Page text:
The shortest answer is that it was a high altitude bombing. Precision was not as important as avoiding antiaircraft fire. The 463rd and 464th Bomb Groups of the 5th Wing of the 15th Air Force of the U.S. Army lost no planes or crew that day. That was good because they had many more missions to fly to win the war.
"C'est la guerre." We Americans have no translation for that. There's an English expression, "All's fair in love and war," but it's used to justify foolishness in romance, not as an observation of war. "C'est la guerre" means that war defies logic so you shouldn't try to make sense of the suffering. In America, there's still a sense that war is logical.
Even at high altitude, the crews were hardly safe. Just the day before, the Lucky Lady was shot down returning from a mission over nearby Givors. All ten of the crew of the B-24 Liberator died, some slowly. A thoughtful French memorial to the crew is at Memoire-Net.org.
I read "Not the Germans Alone" (1999 Northwestern University Press) by Isaac Levendel (or Lewendel). His mother was betrayed by French collaborators and executed at Auschwitz, so he has good cause to be angry. He grew up near Avignon in southeastern France. When a boy shows him a downed British plane, he writes (page 110), "This was a British plane because, contrary to the Americans, the British were "not afraid to take more risks and fly low so they could hit the target precisely."
Levendel notes that the British pilot had died. He mentions no other crew. Maybe it was a Spitfire dive bomber. Those planes were not designed to fly at high altitude and were much more maneuverable than the U.S. heavy bombers. The B-17 Flying Fortresses had a crew of ten and a cruising speed of only 170 m.p.h. Today, French trains go faster than that (and are only slightly less maneuverable!). I don't think the heavy bombers had any choice but to fly high.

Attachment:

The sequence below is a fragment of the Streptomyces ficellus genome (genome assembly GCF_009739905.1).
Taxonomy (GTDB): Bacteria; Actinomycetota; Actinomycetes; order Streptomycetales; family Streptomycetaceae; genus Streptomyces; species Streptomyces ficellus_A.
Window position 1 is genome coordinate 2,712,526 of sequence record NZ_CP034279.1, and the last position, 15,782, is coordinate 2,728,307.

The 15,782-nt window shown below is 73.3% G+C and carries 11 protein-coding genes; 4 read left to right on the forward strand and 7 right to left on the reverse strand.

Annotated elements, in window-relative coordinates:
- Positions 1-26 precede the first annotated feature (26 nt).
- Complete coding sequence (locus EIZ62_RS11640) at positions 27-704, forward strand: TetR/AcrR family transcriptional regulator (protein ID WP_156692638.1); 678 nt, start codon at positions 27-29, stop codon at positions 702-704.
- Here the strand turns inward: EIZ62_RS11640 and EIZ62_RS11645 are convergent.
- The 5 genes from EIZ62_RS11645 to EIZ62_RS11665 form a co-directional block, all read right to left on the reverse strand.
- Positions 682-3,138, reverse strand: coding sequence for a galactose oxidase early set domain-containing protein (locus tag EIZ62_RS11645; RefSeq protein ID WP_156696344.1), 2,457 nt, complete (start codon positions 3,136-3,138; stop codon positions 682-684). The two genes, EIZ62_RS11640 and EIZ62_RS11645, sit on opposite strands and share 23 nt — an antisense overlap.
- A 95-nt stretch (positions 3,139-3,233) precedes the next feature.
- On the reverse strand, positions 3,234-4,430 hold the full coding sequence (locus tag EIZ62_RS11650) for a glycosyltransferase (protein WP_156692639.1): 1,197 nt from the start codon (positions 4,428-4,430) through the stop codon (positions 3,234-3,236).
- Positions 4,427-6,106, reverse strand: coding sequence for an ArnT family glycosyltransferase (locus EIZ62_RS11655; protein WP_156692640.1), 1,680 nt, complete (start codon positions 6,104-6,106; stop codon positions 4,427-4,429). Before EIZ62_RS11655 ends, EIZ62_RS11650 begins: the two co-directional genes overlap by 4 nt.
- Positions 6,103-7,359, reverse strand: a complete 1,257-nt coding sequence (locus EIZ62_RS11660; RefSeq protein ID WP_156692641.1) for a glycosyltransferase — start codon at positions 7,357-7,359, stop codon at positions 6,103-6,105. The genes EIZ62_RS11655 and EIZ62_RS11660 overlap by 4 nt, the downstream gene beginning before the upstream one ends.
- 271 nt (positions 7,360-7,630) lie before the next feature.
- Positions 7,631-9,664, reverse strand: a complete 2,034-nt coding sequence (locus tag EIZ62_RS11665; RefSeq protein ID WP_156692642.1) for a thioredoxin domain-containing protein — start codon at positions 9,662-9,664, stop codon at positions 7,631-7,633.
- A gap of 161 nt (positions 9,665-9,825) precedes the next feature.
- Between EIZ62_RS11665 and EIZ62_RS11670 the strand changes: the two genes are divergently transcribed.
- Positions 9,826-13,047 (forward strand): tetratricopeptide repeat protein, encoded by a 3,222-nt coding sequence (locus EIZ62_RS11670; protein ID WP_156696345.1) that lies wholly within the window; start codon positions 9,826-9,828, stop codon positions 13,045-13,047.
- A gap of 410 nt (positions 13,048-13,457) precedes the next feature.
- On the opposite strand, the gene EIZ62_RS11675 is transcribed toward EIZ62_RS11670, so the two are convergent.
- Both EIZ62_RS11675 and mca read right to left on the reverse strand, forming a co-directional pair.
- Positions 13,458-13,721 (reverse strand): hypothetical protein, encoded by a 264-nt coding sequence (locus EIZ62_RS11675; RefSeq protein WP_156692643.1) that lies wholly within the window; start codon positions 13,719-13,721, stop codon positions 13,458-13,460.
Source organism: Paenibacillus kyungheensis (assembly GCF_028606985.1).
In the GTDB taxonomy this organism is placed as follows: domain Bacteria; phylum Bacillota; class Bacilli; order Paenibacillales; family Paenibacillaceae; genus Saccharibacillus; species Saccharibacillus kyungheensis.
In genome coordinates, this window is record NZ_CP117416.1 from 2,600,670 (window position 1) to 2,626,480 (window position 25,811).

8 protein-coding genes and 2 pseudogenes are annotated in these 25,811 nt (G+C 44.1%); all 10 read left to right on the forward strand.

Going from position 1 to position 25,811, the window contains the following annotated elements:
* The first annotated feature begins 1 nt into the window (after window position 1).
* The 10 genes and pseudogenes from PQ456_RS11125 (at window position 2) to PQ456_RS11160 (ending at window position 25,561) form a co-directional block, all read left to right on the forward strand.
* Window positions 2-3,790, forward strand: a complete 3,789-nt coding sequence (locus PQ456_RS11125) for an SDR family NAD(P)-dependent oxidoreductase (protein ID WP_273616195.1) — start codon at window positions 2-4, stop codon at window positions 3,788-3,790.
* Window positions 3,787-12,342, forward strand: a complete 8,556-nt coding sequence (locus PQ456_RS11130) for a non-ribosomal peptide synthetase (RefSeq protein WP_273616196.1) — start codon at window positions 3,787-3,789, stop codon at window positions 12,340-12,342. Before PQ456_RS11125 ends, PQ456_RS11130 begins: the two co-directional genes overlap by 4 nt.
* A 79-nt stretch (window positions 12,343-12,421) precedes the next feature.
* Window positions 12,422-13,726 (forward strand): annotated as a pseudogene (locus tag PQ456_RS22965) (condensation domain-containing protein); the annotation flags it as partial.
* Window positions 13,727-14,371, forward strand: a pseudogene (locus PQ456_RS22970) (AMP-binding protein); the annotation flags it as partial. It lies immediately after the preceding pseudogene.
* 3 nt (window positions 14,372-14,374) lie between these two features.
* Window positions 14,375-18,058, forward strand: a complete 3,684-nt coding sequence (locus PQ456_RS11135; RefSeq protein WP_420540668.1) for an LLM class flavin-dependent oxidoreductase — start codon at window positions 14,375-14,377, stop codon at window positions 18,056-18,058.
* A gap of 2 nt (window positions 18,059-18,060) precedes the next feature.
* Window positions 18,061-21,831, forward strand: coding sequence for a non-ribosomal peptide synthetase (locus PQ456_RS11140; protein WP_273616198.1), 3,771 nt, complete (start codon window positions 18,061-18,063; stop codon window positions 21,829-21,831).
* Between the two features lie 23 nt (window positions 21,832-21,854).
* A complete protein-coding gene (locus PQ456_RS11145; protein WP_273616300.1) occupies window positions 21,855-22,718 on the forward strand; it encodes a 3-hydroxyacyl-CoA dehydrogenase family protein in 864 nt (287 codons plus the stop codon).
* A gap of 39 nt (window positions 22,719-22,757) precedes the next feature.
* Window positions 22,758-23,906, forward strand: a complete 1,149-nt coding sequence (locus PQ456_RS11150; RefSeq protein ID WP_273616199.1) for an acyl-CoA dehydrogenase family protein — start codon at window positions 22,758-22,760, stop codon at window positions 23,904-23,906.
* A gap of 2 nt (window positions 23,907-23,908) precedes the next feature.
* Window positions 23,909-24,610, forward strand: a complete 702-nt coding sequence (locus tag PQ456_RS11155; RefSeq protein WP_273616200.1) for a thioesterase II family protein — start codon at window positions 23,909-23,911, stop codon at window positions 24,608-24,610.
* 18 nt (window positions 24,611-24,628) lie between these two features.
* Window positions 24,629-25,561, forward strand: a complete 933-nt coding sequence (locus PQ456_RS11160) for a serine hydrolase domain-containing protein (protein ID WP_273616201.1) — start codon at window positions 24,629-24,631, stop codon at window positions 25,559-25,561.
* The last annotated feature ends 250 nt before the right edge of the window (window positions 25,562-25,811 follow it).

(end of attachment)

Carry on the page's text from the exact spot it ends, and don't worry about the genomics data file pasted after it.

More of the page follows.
Levendel also gives an account of an allied bombardment on Avignon from his
perspective as an 8-year-old (page 95):
The bombardment did not feel or sound like it does in the movies. The heavy smoke smelled like dust and fire. The explosions were much more violent than I had expected. The earth trembled under my body, and I could feel the shock wave of the explosions on my neck and chest, as if the bombing were happening inside my shirt. Burying my head in the grass had no effect. There was nowhere to hide. My mother had reached the limits of her power and could do nothing more to help me.
Levendel's book is well worth reading, His research is excellent, but he did not research the military history. His perspective is not French, because his problems begin when his family is determined to be "foreign" Jews even though he was born in France. This was the only book I could find in local libraries that described Allied bombings on Free France.
The hilltop Madonna-and-Child is clearly not intended to be visited. It's not landscaped and there are no benches or picnic tables. It's next to a low-income neighborhood. It's intended to be seen lighted at night from afar. I never saw it at night because you can't see if from la Place du Peuple, where we lived. Even when we went to la Place Jean Jaurès for a treat at the Oasis crêpe stand at night, the four-story buildings blocked the view.